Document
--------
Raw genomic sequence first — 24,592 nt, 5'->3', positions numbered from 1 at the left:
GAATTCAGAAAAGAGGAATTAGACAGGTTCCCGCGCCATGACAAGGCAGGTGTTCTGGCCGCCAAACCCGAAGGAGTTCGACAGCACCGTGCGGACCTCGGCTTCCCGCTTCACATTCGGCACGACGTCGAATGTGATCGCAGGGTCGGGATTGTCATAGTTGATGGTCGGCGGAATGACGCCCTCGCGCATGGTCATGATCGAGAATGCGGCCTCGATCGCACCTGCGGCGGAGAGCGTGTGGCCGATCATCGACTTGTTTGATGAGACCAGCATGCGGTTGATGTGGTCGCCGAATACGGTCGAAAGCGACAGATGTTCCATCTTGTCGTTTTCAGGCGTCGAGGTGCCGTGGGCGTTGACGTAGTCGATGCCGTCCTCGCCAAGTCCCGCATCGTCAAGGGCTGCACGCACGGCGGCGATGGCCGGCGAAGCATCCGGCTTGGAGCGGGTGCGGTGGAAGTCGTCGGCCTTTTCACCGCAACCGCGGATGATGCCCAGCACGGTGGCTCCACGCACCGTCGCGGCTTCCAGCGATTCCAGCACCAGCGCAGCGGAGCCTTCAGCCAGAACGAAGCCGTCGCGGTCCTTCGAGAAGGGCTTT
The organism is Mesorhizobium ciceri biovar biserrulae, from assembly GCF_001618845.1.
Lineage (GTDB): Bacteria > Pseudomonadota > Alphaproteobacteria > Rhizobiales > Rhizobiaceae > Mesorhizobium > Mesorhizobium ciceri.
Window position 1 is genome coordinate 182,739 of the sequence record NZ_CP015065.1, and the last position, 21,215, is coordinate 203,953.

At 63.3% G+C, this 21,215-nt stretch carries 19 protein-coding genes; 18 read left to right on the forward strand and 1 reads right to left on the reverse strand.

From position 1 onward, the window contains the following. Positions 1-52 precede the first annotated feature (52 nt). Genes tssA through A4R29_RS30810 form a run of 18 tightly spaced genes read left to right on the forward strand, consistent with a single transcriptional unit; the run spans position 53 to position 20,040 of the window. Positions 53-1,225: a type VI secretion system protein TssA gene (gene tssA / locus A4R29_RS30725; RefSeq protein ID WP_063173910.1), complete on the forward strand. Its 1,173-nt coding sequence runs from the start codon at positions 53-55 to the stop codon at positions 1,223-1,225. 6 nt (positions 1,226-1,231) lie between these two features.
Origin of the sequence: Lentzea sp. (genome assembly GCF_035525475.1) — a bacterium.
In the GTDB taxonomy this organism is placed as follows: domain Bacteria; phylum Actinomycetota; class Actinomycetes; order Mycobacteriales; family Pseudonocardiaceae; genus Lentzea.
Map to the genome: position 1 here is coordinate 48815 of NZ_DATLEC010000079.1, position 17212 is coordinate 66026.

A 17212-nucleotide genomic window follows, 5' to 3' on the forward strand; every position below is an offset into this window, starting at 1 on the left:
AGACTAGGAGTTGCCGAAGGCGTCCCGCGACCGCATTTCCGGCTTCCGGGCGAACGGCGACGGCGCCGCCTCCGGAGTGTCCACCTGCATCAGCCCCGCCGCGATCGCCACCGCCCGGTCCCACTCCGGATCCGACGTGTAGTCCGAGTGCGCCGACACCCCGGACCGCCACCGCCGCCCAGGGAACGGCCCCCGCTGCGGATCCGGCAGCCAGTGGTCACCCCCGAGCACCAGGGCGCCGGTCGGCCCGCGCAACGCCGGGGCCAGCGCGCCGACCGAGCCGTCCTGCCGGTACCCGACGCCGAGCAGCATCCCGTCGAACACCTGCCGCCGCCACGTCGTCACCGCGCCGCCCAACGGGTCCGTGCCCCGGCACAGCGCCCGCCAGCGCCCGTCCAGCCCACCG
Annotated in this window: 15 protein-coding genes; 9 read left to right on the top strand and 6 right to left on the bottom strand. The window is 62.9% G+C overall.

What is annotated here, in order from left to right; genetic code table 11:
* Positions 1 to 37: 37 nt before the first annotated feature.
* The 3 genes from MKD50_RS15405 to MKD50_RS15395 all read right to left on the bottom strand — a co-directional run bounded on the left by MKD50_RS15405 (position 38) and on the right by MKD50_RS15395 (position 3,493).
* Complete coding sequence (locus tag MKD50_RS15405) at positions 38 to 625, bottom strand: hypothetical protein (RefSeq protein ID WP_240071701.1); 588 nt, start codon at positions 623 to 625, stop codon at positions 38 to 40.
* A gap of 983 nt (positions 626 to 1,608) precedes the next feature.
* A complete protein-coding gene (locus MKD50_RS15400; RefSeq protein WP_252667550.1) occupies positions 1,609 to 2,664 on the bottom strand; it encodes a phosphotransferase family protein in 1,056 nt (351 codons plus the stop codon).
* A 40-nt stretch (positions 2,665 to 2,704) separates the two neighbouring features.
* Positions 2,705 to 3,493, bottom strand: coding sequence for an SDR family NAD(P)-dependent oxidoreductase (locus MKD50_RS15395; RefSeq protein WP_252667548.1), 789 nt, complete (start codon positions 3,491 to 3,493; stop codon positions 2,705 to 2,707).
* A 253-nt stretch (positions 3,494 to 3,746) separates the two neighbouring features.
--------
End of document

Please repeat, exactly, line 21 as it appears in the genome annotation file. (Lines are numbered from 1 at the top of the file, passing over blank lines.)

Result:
* Positions 2,705 to 3,493, bottom strand: coding sequence for an SDR family NAD(P)-dependent oxidoreductase (locus MKD50_RS15395; RefSeq protein WP_252667548.1), 789 nt, complete (start codon positions 3,491 to 3,493; stop codon positions 2,705 to 2,707).